Giasemi Vavoula‘s paper on ‘The role of VGC in digital transformations in Museum Learning’ (slides) was fascinating, particularly as it presented frameworks for audience engagement taken from learning theory that closely matched those I’d found from studies of citizen science and engagement in heritage and sport (e.g. cognitive engagement model – highest is theorising, then applying, relating, explaining, describing, note-taking, memorising… Good visitor experiences get most visitors to use the higher engagement level processes that the more focused visitors use spontaneously). I love learning from Learning people – in museum learning/visitor studies, social interaction facilitates learning; visitors negotiate the meanings of exhibits through conversation with their companions. Giasemi called for museums to weave VGC into the fabric of visitors social contexts; to scaffold and embed it into visiting experience; and to align with visitors and organisations’ social agendas.
In ‘A Tale of Two Workhouses‘ Peter Rogers and Juliet Sprake spoke of ‘filling in the gaps rather than being recipients of one-way information flow’, which tied in nicely with discussion around the role of curiosity in audience participation.
In the afternoon there was a Q&A session with Nina Simon (via skype). A number of the questions were about sustainability, designing for mixed contexts, and the final question was ‘where next from here?’. Nina advised designing participatory experiences so that people can observe the activity and decide to take part when they’re comfortable with it – this also works for designing things that work as spectator experiences for people who don’t want to join in. Nina’s response to a question about ‘designing better questions’ – ‘find questions where you have genuine interest in what the visitor has to say about it’ – resonated with wider discussion about meaningful visitor participation. Nina talked about the cumulative effect of participatory work on the museum itself, changing not only how the museum sees itself but how others see it – I wonder how many museums in the UK are engaging with visitor participation to the extent that it changes the museum itself? Nina also made the point that you tend to have either highly participatory process to make conventional product, or conventional process to make highly participatory product, and that not everything has to be wholly participatory from start to finish, which is useful for thinking how co-creative projects.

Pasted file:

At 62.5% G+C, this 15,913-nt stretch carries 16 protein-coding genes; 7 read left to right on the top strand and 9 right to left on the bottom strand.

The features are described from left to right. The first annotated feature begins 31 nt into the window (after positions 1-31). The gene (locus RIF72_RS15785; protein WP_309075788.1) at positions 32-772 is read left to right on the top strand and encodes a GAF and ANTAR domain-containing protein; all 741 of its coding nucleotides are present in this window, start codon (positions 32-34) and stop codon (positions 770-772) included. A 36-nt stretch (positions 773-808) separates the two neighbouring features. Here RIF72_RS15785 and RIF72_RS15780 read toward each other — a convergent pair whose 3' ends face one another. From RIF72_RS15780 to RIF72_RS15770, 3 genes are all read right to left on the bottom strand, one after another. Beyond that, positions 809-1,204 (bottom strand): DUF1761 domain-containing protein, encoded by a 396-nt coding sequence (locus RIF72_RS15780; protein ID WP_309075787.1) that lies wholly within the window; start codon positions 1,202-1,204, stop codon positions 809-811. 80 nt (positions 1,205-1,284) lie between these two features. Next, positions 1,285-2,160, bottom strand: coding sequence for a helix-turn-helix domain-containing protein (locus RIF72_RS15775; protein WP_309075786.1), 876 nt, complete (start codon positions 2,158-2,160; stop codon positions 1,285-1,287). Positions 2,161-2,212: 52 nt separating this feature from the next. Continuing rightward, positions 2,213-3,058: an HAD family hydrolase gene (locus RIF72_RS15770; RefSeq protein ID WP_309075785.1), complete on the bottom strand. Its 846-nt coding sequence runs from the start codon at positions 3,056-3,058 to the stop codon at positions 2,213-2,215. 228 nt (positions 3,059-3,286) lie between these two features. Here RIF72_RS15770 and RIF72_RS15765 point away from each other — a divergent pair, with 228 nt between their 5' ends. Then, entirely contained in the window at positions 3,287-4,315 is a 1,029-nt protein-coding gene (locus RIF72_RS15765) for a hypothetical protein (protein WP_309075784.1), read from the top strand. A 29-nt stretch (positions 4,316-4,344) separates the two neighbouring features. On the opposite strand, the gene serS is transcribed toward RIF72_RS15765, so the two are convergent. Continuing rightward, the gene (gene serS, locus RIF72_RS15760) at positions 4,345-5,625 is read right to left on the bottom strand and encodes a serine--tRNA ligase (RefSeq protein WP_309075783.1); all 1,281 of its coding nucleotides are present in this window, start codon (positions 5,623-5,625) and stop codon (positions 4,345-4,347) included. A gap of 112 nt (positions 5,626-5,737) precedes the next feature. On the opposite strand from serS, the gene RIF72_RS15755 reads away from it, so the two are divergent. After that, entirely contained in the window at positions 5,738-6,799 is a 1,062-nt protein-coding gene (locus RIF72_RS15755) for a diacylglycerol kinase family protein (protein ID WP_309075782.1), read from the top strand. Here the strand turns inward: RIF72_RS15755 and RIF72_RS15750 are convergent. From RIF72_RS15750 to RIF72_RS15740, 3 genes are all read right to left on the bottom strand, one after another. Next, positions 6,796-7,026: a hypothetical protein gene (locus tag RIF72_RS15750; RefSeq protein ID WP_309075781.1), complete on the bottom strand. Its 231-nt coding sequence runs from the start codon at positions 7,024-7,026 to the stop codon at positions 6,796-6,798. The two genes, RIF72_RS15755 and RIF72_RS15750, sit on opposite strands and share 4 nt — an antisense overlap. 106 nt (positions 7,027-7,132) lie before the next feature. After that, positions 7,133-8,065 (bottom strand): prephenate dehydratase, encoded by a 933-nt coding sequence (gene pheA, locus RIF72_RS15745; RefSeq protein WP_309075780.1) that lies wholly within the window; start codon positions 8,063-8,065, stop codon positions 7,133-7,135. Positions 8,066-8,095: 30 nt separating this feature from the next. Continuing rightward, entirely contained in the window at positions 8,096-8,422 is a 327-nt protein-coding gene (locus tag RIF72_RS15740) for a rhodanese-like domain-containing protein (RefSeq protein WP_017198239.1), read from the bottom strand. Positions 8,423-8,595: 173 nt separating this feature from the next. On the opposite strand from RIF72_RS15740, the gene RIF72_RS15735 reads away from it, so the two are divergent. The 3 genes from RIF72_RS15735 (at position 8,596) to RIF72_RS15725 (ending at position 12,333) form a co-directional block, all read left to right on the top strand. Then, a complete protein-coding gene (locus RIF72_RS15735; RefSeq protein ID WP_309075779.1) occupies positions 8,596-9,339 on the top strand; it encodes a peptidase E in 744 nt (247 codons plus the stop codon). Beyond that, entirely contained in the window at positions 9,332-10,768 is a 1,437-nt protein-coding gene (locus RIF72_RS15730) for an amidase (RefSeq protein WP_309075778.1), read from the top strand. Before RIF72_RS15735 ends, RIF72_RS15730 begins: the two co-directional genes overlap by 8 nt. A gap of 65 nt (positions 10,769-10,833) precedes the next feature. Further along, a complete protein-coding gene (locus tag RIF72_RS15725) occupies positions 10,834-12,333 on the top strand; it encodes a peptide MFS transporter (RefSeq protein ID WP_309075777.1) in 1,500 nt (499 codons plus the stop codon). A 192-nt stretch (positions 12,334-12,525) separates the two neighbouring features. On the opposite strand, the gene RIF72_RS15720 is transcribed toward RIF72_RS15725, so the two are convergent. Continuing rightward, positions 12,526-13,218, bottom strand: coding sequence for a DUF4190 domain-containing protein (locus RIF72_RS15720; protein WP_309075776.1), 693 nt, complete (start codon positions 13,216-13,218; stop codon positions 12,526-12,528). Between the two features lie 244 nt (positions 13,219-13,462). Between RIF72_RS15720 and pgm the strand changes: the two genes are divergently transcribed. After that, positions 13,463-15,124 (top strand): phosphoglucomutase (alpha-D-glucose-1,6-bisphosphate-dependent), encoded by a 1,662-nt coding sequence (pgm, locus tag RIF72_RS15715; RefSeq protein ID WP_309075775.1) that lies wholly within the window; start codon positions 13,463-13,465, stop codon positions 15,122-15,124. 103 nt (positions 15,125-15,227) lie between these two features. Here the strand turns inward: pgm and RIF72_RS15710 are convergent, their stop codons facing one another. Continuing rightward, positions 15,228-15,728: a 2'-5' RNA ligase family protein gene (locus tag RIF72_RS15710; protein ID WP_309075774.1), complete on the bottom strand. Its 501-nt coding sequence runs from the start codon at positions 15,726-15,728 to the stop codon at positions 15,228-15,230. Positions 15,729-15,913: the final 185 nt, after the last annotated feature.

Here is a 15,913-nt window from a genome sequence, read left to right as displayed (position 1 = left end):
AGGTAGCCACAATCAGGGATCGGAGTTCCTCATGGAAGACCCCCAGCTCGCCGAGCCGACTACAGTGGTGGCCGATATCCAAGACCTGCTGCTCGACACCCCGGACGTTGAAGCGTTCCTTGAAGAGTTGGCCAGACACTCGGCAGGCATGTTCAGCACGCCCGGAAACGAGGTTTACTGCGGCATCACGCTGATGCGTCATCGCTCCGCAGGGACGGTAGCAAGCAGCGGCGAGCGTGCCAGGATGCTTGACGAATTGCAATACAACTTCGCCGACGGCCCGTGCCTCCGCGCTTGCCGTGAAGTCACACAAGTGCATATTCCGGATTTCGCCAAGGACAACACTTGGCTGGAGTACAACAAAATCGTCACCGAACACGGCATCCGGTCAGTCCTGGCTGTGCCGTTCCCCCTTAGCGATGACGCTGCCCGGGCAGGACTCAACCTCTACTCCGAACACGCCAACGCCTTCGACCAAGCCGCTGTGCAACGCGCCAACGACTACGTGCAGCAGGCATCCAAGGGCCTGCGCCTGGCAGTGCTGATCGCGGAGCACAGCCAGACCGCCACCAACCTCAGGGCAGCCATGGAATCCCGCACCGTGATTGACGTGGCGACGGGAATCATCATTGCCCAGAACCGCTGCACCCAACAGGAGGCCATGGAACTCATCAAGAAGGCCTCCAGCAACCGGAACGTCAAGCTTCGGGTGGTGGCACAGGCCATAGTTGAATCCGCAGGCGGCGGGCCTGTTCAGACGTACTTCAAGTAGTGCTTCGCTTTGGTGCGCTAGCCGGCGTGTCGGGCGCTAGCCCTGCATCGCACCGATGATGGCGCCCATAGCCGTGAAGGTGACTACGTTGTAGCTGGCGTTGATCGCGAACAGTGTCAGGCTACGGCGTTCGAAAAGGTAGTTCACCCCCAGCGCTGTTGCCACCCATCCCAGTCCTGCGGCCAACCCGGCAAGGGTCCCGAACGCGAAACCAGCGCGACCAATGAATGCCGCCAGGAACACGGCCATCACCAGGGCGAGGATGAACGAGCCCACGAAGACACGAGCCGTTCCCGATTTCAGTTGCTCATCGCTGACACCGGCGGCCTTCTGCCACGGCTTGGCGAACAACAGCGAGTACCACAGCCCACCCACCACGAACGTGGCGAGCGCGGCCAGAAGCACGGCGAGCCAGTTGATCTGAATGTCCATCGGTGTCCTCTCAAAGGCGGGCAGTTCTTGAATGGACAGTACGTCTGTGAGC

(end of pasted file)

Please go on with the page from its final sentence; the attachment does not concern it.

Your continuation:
On Friday morning I gave a keynote on ‘crowdsourcing as productive engagement with cultural heritage’. My slides for ‘Crowdsourcing as productive engagement with cultural heritage‘ are now online. I partly wanted to problematise the power relationships in participatory projects – whose voice can affect change? – and to tease out different ways of thinking about crowdsourcing in cultural heritage as productive both in terms of the process (engaging in cultural heritage) and the product (the sheer number of items transcribed, corrected, etc). I’ve been going back to research on motivations for volunteering in cultural heritage, working on open source projects and reviewing discussions with participants in crowdsourcing projects, and I hope it’ll help people design projects that meet those altruistic, extrinsic and intrinsic motivations. Thinking about my paper in the context of the other presentations also got me thinking about the role of curiosity in audience engagement and encouraging people to start researching a subject (whether a ship’s history, an individual or a general topic) more deeply. On a personal note, this paper was a good chance to reflect on the different types of audience engagement with museum collections or historic sources and on the inherent value of participation in cultural heritage projects that underpin my MSc and PhD research and my work in museums generally.
Areti Galani presented research she’d done with Rachel Clarke (Newcastle University), and asked ‘how can accessible technology lead to inaccessible participation paradigms?’. I was really interested in the difference between quality of the visitor contributions in-gallery vs online (though of course ‘quality’ is a highly subjective term), a question that surfaced through the day. Areti’s research might suggest that building in some delay in the process of contributing in-gallery could lead to better quality (i.e. more considered) contributions. The novelty of the technology used might also have an effect – ‘pen-happy visitors’ who used the technology for the sake of interacting with it but didn’t know what to do after picked up the pen.